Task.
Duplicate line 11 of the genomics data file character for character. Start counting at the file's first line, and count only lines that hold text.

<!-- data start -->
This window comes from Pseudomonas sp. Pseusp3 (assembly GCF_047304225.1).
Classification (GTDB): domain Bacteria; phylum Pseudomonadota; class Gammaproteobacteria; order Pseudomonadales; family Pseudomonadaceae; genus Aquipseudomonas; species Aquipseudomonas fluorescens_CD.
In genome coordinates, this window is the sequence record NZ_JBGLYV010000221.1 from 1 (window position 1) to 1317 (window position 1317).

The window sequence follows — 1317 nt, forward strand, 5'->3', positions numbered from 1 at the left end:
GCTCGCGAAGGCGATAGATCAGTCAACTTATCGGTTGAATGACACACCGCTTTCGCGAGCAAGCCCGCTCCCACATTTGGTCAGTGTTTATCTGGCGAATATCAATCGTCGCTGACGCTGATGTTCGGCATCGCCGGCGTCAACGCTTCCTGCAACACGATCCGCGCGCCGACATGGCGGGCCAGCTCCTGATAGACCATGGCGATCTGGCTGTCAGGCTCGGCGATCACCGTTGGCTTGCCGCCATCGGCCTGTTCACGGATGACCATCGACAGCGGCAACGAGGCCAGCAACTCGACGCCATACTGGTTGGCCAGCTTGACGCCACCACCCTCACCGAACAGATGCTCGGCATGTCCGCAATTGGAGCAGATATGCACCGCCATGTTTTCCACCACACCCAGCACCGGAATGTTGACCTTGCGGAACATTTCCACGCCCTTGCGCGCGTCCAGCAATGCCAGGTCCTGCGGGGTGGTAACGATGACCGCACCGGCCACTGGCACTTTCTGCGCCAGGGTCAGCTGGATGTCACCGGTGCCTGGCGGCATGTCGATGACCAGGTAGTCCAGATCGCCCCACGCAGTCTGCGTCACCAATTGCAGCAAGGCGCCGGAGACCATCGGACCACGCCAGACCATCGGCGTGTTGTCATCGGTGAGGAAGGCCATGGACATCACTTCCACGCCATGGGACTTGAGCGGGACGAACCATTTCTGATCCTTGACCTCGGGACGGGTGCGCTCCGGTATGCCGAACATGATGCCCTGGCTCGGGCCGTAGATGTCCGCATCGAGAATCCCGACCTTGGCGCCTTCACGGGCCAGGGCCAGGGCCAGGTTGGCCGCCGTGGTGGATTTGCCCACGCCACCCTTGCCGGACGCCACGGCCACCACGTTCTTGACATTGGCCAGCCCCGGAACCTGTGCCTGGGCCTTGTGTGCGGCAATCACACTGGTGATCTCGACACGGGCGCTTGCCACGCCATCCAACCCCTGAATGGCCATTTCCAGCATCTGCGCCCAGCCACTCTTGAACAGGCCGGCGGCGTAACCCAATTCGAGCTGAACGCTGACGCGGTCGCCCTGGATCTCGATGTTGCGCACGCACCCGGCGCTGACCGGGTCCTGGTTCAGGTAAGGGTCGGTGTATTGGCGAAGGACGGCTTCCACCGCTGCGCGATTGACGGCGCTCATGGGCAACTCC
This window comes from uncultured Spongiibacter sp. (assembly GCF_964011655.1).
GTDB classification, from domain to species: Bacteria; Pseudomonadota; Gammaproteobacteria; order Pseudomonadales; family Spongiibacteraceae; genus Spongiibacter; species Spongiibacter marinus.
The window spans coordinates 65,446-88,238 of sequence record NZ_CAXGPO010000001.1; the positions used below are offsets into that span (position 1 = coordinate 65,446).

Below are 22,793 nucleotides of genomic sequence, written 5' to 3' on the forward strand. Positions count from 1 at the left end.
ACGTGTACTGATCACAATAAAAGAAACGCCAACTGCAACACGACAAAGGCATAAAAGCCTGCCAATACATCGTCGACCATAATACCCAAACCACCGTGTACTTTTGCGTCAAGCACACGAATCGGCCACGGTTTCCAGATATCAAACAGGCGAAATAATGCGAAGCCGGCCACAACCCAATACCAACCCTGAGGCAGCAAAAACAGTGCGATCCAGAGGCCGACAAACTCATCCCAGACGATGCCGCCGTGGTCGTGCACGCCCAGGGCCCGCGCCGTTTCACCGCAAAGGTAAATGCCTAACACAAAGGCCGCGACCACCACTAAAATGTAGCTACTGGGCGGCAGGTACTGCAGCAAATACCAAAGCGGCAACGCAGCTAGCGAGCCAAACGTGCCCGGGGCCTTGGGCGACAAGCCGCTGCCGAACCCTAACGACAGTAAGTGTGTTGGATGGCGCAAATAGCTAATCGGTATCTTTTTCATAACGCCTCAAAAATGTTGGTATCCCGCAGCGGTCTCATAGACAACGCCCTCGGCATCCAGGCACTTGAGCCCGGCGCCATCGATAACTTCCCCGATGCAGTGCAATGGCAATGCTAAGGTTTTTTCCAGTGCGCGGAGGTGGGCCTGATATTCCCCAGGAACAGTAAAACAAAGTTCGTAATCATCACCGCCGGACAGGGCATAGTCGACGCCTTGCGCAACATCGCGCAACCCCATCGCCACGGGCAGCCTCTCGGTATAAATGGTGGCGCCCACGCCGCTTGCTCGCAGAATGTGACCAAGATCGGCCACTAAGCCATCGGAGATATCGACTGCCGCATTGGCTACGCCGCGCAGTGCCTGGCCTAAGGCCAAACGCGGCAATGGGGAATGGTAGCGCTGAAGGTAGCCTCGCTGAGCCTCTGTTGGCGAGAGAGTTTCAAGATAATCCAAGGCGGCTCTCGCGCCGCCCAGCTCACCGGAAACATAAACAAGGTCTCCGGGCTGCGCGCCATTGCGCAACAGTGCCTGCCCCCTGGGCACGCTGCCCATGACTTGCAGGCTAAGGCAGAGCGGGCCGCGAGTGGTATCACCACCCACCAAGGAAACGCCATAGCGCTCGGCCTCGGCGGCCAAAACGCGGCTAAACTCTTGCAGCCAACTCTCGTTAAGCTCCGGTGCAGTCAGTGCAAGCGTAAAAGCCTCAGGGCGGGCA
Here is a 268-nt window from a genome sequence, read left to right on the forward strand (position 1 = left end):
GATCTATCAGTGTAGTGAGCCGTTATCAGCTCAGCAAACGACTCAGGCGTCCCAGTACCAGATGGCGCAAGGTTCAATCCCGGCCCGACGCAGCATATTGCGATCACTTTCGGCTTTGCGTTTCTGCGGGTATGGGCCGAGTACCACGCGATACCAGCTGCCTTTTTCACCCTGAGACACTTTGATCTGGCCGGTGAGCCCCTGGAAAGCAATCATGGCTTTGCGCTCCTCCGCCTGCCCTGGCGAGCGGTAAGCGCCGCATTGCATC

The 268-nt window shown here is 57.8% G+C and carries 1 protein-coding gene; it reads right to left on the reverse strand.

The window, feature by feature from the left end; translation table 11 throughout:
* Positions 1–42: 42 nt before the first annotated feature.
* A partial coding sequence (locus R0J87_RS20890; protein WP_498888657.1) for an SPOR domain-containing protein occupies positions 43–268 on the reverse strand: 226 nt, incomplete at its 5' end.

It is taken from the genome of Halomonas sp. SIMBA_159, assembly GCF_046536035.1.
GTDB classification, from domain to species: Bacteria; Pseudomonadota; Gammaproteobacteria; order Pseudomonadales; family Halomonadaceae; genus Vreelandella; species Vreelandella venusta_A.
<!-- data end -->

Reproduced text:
Here is a 268-nt window from a genome sequence, read left to right on the forward strand (position 1 = left end):